When Russian democratic opposition leader Boris Nemtsov woke up on Feb. 4 and saw that the outside temperature in Moscow was minus 22 degrees, he was worried. Mr. Nemtsov had put great store in the planned demonstration against Russian Prime Minister Vladimir Putin on Moscow's Bolotnaya Square that day. But, given the extreme cold, he figured only 10,000 to 15,000 people (a much smaller number than at the protests in December) would show up. "Thank God that I was seriously mistaken," Mr. Nemtsov wrote in a blog. "Muscovites turned out to be more decisive, stronger and more determined than I thought."
Estimates on the numbers depend on whether the source is the police or the organizers, but it is safe to say the turnout for the protest was well over 50,000. And, by all accounts, the crowd was in a buoyant mood. According to one participant, the acclaimed Russian writer Lyudmila Ulitskaya: "In Russia it is customary for people to be afraid of the regime. … Now the time has come when people laugh at the regime … this laughter on the street is a very dangerous sign for the political authority."
Despite the growing public discontent, it is still likely that Mr. Putin, as the candidate put forth by the pro-Kremlin United Russia Party, will manage to get the slim majority he needs to win the presidential election on March 4. If Mr. Putin were not to get over 50 per cent of the vote, there would be a runoff with the second ranking of the four other candidates on March 25. This is a scenario the Kremlin wants desperately to avoid, so it has pulled out all the stops to ensure Mr. Putin's victory in the first round. Recently, for example, the Central Election Committee ruled that Grigory Yavlinsky, the presidential candidate for the democratic party Yabloko, could not be on the ballot because he did not have enough valid signatures to be registered. And on the day of the Bolotnaya protests, Russian authorities staged a huge rally in support of Mr. Putin, reportedly paying people to attend, giving state workers the day off and even threatening some with sanctions if they did not show up.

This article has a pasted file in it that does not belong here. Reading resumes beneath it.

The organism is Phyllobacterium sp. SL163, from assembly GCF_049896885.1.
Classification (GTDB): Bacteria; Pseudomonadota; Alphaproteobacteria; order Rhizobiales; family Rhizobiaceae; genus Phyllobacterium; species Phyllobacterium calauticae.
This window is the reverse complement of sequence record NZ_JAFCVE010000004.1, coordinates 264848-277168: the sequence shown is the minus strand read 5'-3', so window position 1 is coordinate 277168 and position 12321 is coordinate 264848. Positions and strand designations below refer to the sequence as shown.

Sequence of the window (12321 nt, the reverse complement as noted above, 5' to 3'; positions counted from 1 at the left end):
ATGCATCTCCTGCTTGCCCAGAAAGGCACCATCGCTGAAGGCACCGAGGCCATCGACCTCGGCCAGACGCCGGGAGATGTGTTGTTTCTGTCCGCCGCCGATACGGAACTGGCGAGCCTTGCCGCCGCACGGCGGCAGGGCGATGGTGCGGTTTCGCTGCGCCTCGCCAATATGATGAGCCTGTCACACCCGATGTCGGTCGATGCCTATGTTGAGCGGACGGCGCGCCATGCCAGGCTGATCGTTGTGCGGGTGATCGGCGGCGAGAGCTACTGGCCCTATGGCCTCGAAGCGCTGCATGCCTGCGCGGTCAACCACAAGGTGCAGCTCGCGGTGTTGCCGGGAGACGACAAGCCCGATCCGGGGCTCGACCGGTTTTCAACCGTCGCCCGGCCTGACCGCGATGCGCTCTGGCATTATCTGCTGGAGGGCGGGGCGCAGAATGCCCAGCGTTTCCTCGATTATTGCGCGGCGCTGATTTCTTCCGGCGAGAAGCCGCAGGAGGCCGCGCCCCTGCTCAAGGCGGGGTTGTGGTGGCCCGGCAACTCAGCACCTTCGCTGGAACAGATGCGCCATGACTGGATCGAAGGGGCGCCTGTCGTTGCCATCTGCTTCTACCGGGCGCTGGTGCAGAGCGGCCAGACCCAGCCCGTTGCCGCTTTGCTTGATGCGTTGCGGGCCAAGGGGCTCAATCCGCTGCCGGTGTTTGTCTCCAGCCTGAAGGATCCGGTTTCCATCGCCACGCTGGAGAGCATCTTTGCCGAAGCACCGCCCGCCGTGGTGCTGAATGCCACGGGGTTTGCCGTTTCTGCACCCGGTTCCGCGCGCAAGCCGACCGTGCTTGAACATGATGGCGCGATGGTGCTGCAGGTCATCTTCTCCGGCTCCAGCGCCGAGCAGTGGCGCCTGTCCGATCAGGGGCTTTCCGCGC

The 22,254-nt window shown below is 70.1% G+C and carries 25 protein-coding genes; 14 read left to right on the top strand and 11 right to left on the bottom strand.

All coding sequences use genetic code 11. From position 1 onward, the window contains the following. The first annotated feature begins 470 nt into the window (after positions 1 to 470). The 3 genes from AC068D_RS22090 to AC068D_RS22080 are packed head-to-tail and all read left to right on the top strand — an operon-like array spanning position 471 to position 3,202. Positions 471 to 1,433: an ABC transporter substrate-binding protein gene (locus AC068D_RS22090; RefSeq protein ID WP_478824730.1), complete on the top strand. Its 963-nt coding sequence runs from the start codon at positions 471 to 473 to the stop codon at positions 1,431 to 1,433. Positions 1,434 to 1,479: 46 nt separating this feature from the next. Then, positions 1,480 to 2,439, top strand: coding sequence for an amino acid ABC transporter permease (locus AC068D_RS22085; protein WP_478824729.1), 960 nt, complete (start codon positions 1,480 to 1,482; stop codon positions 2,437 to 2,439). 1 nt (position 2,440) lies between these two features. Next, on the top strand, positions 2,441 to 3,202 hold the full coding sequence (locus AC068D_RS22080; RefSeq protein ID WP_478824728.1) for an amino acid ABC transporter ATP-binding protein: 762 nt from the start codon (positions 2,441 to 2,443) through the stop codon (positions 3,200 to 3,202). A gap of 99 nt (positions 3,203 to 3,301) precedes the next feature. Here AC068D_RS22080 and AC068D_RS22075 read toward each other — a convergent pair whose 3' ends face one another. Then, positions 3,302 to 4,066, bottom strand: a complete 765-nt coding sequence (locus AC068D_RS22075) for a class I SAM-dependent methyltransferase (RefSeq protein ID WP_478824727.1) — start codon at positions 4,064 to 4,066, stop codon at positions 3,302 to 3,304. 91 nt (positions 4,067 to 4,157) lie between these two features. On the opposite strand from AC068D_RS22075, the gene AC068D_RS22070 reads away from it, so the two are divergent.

Of course, the Kremlin could always resort to tampering with the ballot boxes. But such efforts could backfire given the public outcry over what was seen as widespread fraud in the December Duma elections.
Whatever the Kremlin's concerns about the March election, the real problem for Mr. Putin will be to hold on to the presidency in the longer term. He has thus far managed to maintain public support by providing economic benefits to rank-and-file Russians (thanks to high oil prices) and by convincing people that they need a strong leader, rather than a democratic one, to preserve Russia's stability. Mr. Putin and his supporters have also played on the pervasive anti-Western sentiment in Russia, accusing the democratic opposition of being funded by the U.S. government. But an economic downturn in Russia, coupled with continued protest demonstrations, could chip away at Mr. Putin's support, especially given the general public awareness of pervasive corruption in the Kremlin elite.
In response to the protests, Mr. Putin has lately been saying that he recognizes the need for economic and political change. Yet if Mr. Putin is truly advocating change, it is illogical that he, the undisputed ruler of Russia for 12 years, would be asking the Russian people to elect him for a third, six-year presidential term. As Russian journalist Nikolay Svanidze wrote this week: "Tackling the issues that have been haunting Russia's political system and institutions would largely require a critical reform, if not a demolition of the very system of governance that Mr. Putin himself has created."
Amy Knight, the author of several books on Russian politics and history, has been a frequent contributor to The Times Literary Supplement and The New York Review of Books, where she currently writes a blog on Russia.